Radiata Pine in New Zealand is a commodity. It is grown and harvested for timber for building mostly homes and furniture, occasionally used as a shelter crop, and annually sold as Christmas trees. Only wilding pines are a natural form of Radiata Pine.
It takes an estimated 24 Radiata Pines to build and average size house.
European settlers planted many trees from their home countries, to generate future resources, and to replicate or beautify landscapes, gardens and cities in a way they found familiar and comforting. Over 3,500 of these trees are now listed in Notable Trees of New Zealand because of their size, history or rarity.
About the authors
Macpherson is a Wellington-based photographer and poet with a career of exhibitions and publications spanning dealer and public galleries throughout New Zealand. Her work is held in public and corporate collections including Te Papa Tongarewa, the Sarjeant Art Gallery and the Dunedin Public Art Gallery, among others. Mary’s work emphasizes projects that explore ideas about culture and society. Bent, her latest project, reflects on the way we use trees in New Zealand. Old New World, her previous book (Lopdell House Gallery 2012), looked at changes in New Zealand society as seen in small towns throughout the country. Old New World was also toured nationally as an exhibition. Mary has an MA in Creative Writing from Victoria University. She is represented by Photospace Gallery, Wellington.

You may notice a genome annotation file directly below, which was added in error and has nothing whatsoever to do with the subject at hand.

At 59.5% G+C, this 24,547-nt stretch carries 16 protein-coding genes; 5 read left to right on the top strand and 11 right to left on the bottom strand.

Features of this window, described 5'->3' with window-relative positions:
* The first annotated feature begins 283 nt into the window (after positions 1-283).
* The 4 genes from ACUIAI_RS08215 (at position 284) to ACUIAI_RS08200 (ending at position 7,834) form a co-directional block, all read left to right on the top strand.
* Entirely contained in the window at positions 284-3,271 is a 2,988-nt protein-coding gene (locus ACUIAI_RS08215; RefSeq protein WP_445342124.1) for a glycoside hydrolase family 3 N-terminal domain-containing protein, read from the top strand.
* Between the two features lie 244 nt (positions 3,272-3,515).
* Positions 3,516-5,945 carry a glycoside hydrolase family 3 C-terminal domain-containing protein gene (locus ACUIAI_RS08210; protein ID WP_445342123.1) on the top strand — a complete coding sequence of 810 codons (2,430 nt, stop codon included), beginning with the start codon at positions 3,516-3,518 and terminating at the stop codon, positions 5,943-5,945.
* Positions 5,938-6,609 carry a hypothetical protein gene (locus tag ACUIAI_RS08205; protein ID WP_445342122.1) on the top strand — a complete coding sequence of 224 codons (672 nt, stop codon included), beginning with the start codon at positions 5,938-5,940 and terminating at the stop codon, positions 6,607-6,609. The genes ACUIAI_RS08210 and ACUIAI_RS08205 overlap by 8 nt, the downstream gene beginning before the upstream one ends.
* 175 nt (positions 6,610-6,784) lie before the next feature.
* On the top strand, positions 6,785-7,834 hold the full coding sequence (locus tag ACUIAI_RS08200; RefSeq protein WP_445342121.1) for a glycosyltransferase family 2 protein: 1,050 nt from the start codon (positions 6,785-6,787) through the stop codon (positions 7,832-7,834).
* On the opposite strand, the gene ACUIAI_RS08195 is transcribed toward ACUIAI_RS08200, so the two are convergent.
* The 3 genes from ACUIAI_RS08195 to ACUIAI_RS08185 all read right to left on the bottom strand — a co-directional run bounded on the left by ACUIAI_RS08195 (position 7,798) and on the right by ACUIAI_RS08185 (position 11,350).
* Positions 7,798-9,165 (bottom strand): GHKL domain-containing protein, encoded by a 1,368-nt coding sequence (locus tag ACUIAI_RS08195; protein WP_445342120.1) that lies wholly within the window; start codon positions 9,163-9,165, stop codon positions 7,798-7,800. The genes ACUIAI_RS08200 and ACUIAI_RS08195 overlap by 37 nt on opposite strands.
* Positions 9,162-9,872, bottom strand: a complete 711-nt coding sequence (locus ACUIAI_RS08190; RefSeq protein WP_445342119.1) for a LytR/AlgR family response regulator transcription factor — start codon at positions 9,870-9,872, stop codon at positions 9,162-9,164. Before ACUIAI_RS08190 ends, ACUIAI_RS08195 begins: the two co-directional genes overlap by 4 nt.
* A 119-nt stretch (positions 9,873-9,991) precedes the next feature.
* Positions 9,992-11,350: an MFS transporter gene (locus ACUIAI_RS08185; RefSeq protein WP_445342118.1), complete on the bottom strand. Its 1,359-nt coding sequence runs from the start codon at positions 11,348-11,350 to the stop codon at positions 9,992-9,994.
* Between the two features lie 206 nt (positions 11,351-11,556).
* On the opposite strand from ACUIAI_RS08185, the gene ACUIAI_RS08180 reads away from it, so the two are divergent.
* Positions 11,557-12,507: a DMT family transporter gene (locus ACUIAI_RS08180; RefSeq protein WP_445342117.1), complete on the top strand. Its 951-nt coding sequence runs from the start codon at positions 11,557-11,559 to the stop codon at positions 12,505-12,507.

Since graduating with a degree in botanical ecology in 1989, Jonathan Kennett has been involved in several projects relating to the history, protection and restoration of trees. He has completed oral history projects on Tongariro Forest, Otari-Wilton’s Bush and Wellington Botanical Gardens, as well as managing forest restoration projects and a carbon forest sink in Golden Bay.